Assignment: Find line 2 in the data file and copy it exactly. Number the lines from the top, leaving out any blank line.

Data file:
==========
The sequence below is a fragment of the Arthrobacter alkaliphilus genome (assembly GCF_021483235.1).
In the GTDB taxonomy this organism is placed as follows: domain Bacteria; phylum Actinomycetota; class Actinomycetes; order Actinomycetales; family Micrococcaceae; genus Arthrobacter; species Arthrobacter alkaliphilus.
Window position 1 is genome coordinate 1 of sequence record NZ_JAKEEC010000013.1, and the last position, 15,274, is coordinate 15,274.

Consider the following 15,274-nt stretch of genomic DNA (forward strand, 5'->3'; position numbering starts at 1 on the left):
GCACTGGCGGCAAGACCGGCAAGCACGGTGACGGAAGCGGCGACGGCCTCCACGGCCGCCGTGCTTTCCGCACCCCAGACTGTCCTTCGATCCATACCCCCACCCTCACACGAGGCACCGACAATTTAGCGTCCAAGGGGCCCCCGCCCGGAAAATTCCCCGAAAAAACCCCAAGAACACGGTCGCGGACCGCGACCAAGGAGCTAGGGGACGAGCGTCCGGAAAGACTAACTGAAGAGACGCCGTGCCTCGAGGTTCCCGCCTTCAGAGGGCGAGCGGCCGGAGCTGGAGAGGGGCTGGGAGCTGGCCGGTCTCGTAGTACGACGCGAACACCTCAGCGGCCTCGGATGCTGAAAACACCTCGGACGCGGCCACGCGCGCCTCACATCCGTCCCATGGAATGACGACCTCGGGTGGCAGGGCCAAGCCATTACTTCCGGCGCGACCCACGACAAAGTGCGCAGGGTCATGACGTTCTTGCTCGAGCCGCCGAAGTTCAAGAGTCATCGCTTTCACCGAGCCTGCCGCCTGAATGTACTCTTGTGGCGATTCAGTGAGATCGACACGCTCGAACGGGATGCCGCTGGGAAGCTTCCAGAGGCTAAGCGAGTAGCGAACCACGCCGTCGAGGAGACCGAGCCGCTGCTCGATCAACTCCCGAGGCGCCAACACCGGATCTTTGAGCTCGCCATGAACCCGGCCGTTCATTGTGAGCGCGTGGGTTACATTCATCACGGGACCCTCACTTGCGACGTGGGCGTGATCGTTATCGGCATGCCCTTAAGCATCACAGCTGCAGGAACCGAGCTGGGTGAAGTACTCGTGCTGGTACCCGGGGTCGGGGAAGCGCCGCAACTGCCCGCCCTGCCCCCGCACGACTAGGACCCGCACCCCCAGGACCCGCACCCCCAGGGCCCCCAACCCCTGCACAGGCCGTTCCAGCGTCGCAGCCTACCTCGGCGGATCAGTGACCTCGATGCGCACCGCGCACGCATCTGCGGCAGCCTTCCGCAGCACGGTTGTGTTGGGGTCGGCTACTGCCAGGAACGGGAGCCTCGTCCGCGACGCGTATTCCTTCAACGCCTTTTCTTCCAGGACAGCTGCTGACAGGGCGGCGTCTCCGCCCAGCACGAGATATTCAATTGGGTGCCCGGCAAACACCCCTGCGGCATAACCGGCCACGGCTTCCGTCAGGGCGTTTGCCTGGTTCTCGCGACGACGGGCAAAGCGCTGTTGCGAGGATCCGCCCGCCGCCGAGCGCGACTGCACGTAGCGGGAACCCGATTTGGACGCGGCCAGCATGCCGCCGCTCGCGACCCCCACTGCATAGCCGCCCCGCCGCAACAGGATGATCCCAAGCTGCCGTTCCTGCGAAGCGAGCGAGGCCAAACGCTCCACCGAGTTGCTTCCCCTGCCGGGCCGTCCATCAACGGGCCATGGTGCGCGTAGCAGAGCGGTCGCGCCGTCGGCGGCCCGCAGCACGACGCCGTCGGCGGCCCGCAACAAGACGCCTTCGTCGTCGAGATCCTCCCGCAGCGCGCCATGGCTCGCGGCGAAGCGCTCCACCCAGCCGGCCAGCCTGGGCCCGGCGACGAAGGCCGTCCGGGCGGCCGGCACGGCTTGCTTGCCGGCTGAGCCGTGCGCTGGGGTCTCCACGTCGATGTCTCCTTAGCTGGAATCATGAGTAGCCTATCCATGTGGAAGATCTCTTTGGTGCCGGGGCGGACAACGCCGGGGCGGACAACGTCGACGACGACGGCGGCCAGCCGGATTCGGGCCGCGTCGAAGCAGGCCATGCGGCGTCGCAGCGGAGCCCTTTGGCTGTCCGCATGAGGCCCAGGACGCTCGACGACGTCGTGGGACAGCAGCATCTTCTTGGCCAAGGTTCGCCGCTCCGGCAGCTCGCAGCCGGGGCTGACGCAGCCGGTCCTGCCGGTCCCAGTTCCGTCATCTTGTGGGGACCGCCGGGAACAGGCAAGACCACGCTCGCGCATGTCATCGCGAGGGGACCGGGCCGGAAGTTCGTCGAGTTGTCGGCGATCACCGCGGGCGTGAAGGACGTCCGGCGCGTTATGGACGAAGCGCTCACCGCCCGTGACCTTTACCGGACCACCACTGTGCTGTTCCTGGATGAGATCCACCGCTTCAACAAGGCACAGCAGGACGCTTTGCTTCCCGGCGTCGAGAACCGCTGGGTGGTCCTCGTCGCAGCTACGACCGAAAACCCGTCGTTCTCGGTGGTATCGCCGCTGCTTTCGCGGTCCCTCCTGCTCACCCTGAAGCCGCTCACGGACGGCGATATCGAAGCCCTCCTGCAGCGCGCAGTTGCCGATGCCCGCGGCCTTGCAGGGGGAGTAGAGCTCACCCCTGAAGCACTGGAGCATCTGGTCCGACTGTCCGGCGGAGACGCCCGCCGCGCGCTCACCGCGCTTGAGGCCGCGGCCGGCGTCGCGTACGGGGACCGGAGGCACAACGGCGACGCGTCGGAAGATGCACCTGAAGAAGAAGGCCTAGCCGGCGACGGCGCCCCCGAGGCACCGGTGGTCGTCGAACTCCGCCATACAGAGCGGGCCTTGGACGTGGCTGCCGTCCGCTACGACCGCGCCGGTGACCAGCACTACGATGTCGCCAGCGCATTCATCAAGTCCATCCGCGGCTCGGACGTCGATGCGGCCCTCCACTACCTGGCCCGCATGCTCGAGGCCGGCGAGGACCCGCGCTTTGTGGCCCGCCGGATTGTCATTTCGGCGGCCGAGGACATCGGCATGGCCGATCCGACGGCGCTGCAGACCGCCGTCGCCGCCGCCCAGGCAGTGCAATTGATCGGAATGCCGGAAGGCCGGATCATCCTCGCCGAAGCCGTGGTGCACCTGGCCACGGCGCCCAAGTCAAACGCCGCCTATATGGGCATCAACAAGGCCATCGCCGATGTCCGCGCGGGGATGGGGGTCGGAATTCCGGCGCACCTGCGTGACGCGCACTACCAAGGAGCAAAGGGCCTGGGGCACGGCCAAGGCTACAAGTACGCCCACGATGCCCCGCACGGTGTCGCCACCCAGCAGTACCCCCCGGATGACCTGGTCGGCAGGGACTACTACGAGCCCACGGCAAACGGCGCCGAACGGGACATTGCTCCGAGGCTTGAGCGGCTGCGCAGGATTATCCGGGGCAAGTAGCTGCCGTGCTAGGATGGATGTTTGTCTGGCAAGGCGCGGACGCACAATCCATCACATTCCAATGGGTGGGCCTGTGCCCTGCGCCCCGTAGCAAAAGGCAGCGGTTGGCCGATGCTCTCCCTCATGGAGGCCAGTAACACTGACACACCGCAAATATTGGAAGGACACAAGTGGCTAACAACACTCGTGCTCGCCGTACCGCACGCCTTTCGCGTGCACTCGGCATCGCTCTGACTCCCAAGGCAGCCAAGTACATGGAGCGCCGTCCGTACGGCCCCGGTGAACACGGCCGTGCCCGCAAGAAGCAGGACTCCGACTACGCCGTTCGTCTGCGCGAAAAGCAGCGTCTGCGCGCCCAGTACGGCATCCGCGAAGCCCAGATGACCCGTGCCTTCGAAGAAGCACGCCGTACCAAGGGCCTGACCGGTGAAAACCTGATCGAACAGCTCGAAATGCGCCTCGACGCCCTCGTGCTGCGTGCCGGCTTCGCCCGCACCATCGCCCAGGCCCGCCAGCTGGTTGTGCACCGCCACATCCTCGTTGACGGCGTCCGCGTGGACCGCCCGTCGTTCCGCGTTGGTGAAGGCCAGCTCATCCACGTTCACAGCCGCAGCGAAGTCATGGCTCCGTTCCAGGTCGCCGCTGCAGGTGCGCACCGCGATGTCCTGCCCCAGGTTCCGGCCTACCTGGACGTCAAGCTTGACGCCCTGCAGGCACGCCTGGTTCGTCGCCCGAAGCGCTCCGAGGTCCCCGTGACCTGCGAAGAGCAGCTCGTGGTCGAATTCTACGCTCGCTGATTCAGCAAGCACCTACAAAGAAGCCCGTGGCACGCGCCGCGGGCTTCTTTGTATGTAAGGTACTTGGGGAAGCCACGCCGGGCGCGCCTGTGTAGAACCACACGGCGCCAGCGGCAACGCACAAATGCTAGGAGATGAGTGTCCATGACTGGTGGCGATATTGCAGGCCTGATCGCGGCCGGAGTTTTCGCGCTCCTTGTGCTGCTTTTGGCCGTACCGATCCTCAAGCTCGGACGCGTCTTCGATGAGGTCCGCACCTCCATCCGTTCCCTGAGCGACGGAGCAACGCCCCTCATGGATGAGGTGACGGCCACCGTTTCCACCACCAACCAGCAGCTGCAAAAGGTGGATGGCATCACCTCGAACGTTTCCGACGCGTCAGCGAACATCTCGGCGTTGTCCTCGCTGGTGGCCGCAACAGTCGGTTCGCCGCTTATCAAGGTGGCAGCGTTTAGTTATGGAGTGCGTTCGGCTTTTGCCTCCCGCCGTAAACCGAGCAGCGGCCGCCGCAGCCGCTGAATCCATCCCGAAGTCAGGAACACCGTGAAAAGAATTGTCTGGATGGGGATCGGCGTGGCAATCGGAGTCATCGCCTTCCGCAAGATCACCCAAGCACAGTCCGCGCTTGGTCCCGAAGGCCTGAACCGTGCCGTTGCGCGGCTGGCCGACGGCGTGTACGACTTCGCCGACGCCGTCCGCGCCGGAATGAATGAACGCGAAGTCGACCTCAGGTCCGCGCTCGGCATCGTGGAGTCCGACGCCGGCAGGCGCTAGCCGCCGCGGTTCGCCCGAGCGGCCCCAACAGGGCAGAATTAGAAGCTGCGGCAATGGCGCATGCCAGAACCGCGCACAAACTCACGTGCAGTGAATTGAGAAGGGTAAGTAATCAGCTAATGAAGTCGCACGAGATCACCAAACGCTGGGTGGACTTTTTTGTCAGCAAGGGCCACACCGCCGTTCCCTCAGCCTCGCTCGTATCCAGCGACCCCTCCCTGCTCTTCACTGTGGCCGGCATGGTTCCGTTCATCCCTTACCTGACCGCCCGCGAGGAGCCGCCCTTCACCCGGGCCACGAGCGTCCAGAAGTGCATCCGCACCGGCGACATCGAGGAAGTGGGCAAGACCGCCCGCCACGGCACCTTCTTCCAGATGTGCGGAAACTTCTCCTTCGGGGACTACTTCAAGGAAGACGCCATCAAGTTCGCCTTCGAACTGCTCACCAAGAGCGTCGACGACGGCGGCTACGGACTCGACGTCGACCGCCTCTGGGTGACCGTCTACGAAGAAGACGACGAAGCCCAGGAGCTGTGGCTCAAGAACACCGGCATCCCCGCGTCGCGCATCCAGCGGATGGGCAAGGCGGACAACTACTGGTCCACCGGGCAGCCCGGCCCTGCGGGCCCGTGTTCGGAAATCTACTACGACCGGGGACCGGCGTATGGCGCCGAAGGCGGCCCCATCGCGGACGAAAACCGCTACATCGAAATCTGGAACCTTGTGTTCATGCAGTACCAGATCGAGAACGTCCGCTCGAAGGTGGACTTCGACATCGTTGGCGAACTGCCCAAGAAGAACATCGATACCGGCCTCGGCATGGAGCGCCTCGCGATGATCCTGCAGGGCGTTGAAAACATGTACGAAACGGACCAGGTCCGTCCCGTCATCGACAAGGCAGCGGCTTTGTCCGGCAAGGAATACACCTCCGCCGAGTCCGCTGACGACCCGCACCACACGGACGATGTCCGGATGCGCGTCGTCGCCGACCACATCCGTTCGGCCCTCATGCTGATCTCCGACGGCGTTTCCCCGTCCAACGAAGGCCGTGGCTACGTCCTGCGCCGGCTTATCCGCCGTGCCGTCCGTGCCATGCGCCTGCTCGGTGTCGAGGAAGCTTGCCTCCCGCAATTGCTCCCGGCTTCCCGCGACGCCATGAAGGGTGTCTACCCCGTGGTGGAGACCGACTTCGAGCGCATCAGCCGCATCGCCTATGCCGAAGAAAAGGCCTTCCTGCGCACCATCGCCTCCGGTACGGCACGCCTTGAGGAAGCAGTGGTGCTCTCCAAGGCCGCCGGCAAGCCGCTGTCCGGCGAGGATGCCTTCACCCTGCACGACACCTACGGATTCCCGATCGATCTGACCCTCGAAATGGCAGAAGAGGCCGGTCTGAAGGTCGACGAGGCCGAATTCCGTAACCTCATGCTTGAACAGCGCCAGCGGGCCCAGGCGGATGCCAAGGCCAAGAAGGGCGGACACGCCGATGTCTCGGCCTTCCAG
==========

In the GTDB taxonomy this organism is placed as follows: domain Bacteria; phylum Actinomycetota; class Actinomycetes; order Actinomycetales; family Micrococcaceae; genus Arthrobacter; species Arthrobacter alkaliphilus.